Parasika, Parāsika, Pārasīka, Pārasika, Parashika: 11 definitions
Parasika means something in Hinduism, Sanskrit, the history of ancient India. If you want to know the exact meaning, history, etymology or English translation of this term then check out the descriptions on this page. Add your comment or reference to a book if you want to contribute to this summary article.
Purana and Itihasa (epic history)Source: archive.org: Puranic Encyclopedia
Pārasika (पारसिक).—A place of human habitation in ancient Bhārata. (Śloka 25, Chapter 9, Bhīṣma Parva).Source: Cologne Digital Sanskrit Dictionaries: The Purana Index
1) Parāsika (परासिक).—People constituting the cavalry forces of Lalitā.*
- * Brahmāṇḍa-purāṇa IV. 16. 16.
2) Pārasīka (पारसीक).—The kingdom of.*
- * Viṣṇu-purāṇa II. 3. 18.
Pārasīka (पारसीक) is a name mentioned in the Mahābhārata (cf. VI.10.51) and represents one of the many proper names used for people and places. Note: The Mahābhārata (mentioning Pārasīka) is a Sanskrit epic poem consisting of 100,000 ślokas (metrical verses) and is over 2000 years old.
The Purana (पुराण, purāṇas) refers to Sanskrit literature preserving ancient India’s vast cultural history, including historical legends, religious ceremonies, various arts and sciences. The eighteen mahapuranas total over 400,000 shlokas (metrical couplets) and date to at least several centuries BCE.
Kavya (poetry)Source: Wisdom Library: Kathāsaritsāgara
Pārasīka (पारसीक) is the name of a kingdom that was conquered by Udayana (king of Vatsa) during his campaign to obtain sovereignty over the whole earth, according to the Kathāsaritsāgara, chapter 19. Accordingly, “The august hero received the tribute of his foes, and cut off the head of the wicked King of the Pārasīkas as Viṣṇu did that of Rāhu”.
The Kathāsaritsāgara (‘ocean of streams of story’), mentioning Pārasīka, is a famous Sanskrit epic story revolving around prince Naravāhanadatta and his quest to become the emperor of the vidyādharas (celestial beings). The work is said to have been an adaptation of Guṇāḍhya’s Bṛhatkathā consisting of 100,000 verses, which in turn is part of a larger work containing 700,000 verses.Source: Wisdom Library: Kavya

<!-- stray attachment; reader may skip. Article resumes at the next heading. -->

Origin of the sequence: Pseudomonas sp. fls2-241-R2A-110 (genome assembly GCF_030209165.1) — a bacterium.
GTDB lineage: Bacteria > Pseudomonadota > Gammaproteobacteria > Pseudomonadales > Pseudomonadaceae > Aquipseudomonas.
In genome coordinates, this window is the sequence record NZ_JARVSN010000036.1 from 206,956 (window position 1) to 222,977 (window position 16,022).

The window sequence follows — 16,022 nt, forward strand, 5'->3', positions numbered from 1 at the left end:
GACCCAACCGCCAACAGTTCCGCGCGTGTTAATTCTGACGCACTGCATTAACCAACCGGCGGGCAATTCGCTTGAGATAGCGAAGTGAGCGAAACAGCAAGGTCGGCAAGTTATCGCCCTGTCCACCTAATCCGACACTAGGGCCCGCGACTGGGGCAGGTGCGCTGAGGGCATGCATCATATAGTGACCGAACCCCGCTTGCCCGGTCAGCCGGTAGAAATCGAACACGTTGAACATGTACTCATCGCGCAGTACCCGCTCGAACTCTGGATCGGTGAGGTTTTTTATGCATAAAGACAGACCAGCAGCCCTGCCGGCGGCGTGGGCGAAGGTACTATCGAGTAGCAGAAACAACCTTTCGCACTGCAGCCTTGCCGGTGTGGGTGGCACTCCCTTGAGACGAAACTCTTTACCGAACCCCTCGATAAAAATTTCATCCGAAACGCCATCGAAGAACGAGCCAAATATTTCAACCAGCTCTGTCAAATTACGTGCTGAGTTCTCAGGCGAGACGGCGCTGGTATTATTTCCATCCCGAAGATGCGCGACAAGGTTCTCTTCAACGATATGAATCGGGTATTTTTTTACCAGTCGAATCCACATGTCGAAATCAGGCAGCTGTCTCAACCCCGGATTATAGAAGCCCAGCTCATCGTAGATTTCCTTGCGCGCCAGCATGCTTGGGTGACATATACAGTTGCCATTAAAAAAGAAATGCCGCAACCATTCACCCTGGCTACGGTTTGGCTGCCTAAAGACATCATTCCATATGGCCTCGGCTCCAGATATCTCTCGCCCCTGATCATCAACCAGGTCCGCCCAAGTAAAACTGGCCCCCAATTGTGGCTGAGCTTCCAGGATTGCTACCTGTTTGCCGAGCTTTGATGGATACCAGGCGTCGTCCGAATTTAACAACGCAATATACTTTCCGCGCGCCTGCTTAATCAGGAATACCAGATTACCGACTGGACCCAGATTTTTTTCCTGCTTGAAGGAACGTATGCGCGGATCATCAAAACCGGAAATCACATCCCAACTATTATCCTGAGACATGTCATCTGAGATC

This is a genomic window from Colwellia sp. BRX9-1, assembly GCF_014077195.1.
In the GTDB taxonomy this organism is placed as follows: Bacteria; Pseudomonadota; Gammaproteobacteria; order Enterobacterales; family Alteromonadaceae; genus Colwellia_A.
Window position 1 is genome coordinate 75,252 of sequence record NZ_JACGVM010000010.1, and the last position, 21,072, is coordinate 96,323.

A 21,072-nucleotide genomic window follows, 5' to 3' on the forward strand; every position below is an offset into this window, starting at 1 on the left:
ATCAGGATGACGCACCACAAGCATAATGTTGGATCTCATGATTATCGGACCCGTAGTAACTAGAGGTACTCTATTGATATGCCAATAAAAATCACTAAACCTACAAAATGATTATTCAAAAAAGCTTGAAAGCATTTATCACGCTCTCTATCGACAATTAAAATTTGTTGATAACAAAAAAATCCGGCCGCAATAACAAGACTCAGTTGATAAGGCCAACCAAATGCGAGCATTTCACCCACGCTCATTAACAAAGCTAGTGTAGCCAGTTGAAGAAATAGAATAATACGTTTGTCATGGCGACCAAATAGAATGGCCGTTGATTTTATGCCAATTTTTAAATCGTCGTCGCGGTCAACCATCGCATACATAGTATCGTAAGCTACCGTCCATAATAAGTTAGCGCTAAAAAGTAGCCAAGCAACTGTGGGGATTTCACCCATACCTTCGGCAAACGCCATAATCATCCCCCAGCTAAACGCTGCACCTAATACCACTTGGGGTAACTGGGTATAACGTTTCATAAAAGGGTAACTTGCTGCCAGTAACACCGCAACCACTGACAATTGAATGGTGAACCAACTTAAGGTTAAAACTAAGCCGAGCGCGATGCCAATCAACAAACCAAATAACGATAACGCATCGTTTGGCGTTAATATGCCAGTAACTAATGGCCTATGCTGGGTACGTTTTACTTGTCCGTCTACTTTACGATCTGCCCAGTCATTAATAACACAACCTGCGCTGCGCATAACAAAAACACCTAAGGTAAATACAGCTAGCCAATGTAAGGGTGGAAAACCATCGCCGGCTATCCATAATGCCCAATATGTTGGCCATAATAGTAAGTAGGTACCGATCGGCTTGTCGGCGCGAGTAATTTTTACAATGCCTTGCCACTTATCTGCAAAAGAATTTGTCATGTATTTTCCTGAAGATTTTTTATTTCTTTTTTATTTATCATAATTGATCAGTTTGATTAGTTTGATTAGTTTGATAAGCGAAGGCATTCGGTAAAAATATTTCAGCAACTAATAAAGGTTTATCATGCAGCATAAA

Pārasīka refers to an ancient district or cultural territory, as mentioned in the 7th-century Mudrārākṣasa written by Viśākhadeva. Pārasīka corresponds to the Persians/Parthians in west-India.
Kavya (काव्य, kavya) refers to Sanskrit poetry, a popular ancient Indian tradition of literature. There have been many Sanskrit poets over the ages, hailing from ancient India and beyond. This topic includes mahakavya, or ‘epic poetry’ and natya, or ‘dramatic poetry’.
India history and geogprahySource: academia.edu: A Textual and Intertextual Study of the Mudrārākṣasa (history)
Pārasīka refers to one of the territories of tribes mentioned in the 7th-century Mudrārākṣasa.—The Bṛhatsaṃhitā does not use the term Pārasīka, but the designation Pahlava probably refers to the same or related people. Varāhamihira locates the Pahlavas in the southwest, probably referring to the Saurāṣṭra region. In the Purāṇic catalogue, Pārasīkas only appear in the “condensed list” (SIRCAR 1971:47), where they are preceded by some northern names such as Saindhava and Hūṇa. Pahlavas are featured in the main list as northerners.Source: Cologne Digital Sanskrit Dictionaries: Indian Epigraphical Glossary
Pārasīka.—(EI 12), originally, a Persian; but used to indi- cate any foreigner; a Dutch in the present case. Note: pārasīka is defined in the “Indian epigraphical glossary” as it can be found on ancient inscriptions commonly written in Sanskrit, Prakrit or Dravidian languages.